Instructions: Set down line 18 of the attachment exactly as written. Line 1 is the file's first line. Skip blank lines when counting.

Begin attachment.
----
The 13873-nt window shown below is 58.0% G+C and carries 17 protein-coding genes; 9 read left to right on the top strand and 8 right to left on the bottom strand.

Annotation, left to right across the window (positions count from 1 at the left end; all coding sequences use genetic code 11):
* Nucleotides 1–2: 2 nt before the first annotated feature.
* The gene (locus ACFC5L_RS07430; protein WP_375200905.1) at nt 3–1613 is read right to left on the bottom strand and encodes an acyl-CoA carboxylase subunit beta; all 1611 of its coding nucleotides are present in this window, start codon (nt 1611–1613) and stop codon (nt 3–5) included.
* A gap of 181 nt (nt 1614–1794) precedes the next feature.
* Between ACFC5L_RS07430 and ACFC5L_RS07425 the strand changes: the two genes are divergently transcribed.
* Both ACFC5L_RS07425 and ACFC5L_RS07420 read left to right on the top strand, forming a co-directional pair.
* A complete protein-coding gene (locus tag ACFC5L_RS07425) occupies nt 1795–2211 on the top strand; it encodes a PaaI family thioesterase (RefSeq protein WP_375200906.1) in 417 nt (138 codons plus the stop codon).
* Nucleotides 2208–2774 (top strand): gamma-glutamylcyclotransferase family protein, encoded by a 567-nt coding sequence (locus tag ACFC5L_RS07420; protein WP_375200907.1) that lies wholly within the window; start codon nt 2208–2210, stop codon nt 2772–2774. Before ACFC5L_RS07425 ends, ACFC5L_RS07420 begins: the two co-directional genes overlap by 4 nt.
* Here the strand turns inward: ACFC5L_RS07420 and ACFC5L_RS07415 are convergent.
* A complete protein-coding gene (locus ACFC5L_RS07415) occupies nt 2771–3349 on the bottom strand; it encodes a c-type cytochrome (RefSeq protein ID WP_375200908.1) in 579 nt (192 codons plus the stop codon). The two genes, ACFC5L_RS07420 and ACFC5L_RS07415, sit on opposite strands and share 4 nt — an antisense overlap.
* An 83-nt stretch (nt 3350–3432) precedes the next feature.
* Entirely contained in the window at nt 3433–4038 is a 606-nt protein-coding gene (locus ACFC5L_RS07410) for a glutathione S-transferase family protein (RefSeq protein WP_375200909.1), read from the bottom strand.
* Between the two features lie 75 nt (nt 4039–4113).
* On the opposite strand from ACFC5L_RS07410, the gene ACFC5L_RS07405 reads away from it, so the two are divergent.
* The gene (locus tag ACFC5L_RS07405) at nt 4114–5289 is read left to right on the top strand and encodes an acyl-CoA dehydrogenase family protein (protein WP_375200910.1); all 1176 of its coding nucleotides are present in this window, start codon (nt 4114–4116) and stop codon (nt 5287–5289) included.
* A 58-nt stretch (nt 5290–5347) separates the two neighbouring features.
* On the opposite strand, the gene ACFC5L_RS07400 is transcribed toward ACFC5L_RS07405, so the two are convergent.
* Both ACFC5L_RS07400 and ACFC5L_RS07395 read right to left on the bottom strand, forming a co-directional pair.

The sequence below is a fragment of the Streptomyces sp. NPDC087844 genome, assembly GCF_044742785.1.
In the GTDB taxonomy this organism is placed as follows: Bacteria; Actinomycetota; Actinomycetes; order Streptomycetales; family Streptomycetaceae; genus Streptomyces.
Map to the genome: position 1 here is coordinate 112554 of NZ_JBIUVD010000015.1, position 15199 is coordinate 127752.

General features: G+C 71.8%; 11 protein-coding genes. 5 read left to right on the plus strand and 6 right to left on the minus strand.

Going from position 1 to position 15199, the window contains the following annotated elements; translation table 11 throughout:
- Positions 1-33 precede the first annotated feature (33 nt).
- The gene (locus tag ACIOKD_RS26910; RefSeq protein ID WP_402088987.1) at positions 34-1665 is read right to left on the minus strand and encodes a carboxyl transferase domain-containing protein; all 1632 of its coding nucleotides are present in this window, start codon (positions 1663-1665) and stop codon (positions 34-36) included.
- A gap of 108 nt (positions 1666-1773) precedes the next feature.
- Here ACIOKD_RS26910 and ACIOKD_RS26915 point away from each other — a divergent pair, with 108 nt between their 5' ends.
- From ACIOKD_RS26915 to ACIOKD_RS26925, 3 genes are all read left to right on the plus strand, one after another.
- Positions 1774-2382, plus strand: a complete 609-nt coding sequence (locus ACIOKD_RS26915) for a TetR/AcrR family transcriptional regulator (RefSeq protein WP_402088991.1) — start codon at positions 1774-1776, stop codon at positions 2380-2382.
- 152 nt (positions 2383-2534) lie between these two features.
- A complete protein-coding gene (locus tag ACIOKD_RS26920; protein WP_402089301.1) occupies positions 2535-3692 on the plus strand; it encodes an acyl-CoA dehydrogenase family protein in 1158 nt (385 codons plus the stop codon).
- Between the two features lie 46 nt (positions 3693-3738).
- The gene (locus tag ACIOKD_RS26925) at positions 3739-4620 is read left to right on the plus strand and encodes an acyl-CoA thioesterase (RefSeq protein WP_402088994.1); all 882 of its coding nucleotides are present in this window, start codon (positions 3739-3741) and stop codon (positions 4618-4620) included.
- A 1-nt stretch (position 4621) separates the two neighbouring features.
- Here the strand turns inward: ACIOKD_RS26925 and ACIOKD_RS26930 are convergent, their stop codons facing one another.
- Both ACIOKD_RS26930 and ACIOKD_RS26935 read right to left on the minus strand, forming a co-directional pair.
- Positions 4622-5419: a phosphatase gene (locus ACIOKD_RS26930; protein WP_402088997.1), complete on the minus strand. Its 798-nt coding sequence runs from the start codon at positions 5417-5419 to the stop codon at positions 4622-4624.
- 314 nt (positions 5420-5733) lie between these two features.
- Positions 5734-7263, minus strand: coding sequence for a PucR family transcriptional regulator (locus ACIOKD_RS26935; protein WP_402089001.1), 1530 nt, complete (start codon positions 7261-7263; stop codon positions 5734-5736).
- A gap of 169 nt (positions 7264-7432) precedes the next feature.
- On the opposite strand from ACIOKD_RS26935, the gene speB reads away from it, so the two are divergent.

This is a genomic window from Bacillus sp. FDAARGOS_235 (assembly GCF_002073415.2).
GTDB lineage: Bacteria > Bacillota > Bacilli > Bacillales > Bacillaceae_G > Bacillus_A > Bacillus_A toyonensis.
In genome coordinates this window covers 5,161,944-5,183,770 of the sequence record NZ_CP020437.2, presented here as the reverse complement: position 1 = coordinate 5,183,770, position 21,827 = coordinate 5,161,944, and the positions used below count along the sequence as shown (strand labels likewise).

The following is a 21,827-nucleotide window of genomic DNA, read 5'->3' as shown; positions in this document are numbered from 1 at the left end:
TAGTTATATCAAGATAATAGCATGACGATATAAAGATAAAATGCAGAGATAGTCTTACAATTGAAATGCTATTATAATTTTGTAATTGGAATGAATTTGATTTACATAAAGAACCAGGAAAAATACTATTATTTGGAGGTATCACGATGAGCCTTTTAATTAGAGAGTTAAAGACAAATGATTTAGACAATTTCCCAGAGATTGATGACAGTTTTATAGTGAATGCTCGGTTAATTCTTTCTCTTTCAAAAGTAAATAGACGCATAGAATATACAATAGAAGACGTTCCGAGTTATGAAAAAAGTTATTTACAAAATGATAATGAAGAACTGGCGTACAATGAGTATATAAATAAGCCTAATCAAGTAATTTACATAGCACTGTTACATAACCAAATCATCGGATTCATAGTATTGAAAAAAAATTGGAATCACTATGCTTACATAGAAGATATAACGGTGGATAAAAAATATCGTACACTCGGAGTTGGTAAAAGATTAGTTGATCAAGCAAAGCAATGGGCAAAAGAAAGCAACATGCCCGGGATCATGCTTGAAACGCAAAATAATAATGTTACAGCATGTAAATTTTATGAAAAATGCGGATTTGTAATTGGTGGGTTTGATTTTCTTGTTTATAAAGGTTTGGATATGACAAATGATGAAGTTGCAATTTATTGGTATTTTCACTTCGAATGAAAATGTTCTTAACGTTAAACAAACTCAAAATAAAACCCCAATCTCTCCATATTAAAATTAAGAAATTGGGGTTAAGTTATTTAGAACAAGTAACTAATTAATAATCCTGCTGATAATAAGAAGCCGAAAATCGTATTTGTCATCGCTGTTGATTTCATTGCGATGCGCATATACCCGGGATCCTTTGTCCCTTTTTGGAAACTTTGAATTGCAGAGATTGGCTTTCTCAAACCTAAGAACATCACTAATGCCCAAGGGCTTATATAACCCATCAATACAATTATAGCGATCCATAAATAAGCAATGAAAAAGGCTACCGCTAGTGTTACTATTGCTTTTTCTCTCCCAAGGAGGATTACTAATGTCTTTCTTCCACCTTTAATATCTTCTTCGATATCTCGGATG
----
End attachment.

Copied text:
* On the opposite strand, the gene ACFC5L_RS07400 is transcribed toward ACFC5L_RS07405, so the two are convergent.